East Africa, 1996

Click on photos for full-sized images. Click on photo's number for more complete details Photos copyright A. Damon


lake_asal01.jpg (37019 bytes)

01 - Lake Asal_01



lake_asal02.jpg (25644 bytes)

02 - Lake Asal_02



lake_asal03.jpg (36067 bytes)

03 - Lake Asal_03



lake_asal04.jpg (43638 bytes)

 04 - Lake Asal_04



lake_asal05.jpg (50011 bytes)

05 - Lake Asal_05



canyon_djibouti.jpg (43786 bytes)

06 - Canyon



petit_bara.jpg (44209 bytes)

 07 - Le Petit Bara



iles_du_diable01.jpg (32382 bytes)

08 - Les Iles du Diable



iles_du_diable02.jpg (28942 bytes)

09Les Iles du Diable



tectonic_stairs.jpg (36815 bytes)

 10 - Tectonic separation



rock_painting.jpg (63086 bytes)

11 - Rock painting



ardukoba.jpg (48810 bytes)

12 -  Ardukoba


Additional Details:

  • 01, 02, 03 - Asal Lake - a lake 150 m below sea level (the point of lowest altitude on the African continent) with a salt content 10 times higher than sea water.  As the salt evaporates, it forms the white crystals which can be seen in the foreground.  The crystals are hard and sharp and extremely painful to walk on.  In photo 01, the sandy color comes from dust blown over the salt.
  • 04 - Caravans of camels come to Lake Asal to harvest the salt and take it to markets hundreds of kilometers away.  Difficult work in a difficult climate - this is one of the hottest places on Earth.  The heat causes the water to evaporate at such a rate that scientists estimate there will be no more lake here by the year 2010.
  • 05 - Of all the photos I took in Djibouti, this one is my favorite.  It shows crystallized lava flows in the foreground, a crack in the earth just in front of the water, showing where two continents are being ripped apart, and the Asal Lake with its white crystals of salt all around showing that the level of the lake is constantly dropping.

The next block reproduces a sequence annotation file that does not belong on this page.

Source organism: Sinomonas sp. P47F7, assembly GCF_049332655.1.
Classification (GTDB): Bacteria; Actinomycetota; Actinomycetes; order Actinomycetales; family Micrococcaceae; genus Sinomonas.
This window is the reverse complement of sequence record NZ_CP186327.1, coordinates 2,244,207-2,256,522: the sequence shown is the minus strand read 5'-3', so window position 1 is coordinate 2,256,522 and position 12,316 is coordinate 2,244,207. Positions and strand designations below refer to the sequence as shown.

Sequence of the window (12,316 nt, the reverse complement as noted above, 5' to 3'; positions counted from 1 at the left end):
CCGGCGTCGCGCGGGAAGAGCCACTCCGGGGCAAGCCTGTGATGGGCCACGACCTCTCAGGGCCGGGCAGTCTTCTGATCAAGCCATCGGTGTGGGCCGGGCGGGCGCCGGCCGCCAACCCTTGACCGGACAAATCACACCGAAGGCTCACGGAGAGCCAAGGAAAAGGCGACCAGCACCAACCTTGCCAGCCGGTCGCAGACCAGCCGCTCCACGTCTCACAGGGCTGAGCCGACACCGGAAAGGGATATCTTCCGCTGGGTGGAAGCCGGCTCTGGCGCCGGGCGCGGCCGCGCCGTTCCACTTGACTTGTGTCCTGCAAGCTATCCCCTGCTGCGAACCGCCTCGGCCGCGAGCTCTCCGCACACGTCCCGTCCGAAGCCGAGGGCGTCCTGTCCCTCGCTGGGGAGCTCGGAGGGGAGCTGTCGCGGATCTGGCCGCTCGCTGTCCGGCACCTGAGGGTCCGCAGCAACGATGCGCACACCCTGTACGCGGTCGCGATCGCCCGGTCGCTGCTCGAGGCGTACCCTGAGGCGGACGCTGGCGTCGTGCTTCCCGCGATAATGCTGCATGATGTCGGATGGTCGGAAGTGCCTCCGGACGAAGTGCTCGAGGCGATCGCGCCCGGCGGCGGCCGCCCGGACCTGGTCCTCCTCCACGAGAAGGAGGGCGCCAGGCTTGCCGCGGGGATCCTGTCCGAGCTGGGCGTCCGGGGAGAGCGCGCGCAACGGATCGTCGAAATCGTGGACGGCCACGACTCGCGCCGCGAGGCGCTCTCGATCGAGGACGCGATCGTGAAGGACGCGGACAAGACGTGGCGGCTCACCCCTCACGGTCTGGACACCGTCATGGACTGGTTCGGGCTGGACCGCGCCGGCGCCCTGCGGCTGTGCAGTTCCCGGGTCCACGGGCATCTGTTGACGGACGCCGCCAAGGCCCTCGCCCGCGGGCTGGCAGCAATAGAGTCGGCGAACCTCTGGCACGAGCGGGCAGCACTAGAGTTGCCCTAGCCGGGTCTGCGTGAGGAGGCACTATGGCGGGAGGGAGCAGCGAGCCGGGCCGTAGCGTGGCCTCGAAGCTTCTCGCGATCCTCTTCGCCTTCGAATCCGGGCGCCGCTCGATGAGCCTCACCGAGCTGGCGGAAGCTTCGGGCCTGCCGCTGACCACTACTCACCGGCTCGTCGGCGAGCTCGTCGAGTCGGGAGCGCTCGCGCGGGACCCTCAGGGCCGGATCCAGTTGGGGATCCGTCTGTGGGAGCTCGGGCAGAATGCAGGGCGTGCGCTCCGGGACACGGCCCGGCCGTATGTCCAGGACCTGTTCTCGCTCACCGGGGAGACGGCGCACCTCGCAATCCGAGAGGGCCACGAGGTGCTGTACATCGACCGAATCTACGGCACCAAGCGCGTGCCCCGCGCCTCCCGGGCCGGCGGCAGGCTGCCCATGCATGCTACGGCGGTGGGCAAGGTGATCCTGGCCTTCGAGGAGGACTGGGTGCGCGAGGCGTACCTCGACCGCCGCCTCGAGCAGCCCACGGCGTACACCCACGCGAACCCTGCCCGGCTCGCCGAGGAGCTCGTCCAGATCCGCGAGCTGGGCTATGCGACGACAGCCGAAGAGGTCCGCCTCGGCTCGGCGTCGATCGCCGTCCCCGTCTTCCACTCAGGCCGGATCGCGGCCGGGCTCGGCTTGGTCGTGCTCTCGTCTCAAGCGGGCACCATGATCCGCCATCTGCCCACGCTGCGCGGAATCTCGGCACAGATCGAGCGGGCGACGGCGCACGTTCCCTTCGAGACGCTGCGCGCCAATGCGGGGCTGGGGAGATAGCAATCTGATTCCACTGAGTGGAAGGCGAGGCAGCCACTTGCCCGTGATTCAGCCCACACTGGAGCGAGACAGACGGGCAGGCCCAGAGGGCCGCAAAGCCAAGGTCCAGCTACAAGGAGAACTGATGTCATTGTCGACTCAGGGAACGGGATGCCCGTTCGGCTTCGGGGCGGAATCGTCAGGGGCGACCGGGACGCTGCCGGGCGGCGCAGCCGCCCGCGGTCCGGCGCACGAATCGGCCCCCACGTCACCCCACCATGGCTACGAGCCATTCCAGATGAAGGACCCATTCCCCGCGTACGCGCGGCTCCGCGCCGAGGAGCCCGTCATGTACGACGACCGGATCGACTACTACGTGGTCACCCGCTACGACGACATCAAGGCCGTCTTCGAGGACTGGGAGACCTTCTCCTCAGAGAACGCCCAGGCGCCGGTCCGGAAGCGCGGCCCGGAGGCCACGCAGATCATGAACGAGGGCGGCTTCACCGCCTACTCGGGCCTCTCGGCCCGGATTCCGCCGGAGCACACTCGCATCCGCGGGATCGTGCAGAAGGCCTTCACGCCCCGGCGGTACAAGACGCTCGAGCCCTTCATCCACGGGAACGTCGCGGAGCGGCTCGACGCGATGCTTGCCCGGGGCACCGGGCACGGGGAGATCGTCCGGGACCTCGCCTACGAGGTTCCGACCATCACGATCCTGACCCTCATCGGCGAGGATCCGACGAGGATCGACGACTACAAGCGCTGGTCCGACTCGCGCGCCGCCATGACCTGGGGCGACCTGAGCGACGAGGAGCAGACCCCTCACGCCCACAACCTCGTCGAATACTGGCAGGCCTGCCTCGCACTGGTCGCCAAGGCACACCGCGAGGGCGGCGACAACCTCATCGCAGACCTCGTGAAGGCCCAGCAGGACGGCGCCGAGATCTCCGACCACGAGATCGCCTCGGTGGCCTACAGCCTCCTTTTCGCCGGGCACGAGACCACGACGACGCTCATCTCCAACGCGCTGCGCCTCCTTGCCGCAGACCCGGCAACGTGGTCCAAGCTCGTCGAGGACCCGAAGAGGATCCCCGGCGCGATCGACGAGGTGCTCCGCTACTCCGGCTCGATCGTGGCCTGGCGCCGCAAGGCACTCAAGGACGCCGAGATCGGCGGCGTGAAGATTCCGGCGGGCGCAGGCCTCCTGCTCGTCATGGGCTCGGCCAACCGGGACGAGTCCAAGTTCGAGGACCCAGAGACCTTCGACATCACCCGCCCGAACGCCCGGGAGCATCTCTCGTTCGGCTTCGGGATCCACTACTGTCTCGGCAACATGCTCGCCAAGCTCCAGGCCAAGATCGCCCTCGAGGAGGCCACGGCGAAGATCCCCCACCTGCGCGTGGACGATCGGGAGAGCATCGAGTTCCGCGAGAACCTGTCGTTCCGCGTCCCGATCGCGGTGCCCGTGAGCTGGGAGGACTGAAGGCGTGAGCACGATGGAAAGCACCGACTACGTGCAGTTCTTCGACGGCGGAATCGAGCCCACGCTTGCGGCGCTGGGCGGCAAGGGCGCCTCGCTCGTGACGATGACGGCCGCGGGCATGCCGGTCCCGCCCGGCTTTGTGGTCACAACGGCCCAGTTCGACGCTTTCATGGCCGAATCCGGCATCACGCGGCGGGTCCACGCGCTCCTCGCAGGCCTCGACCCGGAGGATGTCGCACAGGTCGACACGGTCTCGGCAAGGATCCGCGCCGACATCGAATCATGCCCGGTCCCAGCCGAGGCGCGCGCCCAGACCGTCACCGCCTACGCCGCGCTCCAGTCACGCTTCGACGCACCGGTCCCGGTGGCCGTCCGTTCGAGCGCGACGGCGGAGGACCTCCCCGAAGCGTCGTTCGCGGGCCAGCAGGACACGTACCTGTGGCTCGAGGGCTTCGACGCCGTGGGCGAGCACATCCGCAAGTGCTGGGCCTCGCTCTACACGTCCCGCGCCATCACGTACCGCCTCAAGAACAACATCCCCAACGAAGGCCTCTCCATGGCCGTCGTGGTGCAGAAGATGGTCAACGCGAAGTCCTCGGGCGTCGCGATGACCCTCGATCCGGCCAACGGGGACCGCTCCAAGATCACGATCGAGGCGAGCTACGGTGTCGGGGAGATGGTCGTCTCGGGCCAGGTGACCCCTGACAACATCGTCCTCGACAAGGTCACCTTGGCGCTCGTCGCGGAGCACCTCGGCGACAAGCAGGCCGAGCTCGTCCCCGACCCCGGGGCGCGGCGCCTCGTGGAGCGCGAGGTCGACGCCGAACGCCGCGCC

• 06 - This canyon is only about 60 meters deep but it shows the powerful cutting force of erosion by water.  This allows us to see the many layers of rocks below the surface.  The horizontal lines (called strata) are successions of deposits of either lava or sedimentary rocks.
  • 07 - Djibouti is a very arid country.  Le Petit Bara is one of the more arid places in Djibouti where the mudflats show the characteristic cracks from evaporation.  The stones placed on the right are to show where the road is when all traces of it have been erased by the wind.
  • 08 - Les Iles du Diable (Devil's Islands) are two volcanoes which were formed underwater.  Since the level of the water has gone down, they are visible now.
  • 09 - Les Iles du Diable (Devil's Islands) seen from an airplane.  
  • 10 - The step-like silhouette seen on the horizon shows that this region is being pulled apart as two tectonic plates are separated.  Notice how the "steps" go down from left to right until they get to the low point in the middle and then they go back up.  The lowest point in the middle is where the two plates are separating.  In millions of years, an ocean will separate them.
  • 11 - These rock paintings are thousands of years old.  They prove that humans occupied these lands long ago.
  • 12 - The cracks in the Earth's surface seen here are due to tectonic plates separating.  As they are pulled apart, magma rises to the surface to form volcanoes.  It is possible to see dark patches on either side of the cracks - these are old lava flows where the hot liquid was able to escape to the surface.  Just above the middle of the photo and to the left of center, the cracks end and there is a little cone.  This is the volcano Ardukoba which had the most recent eruption in Djibouti's history (1978). 


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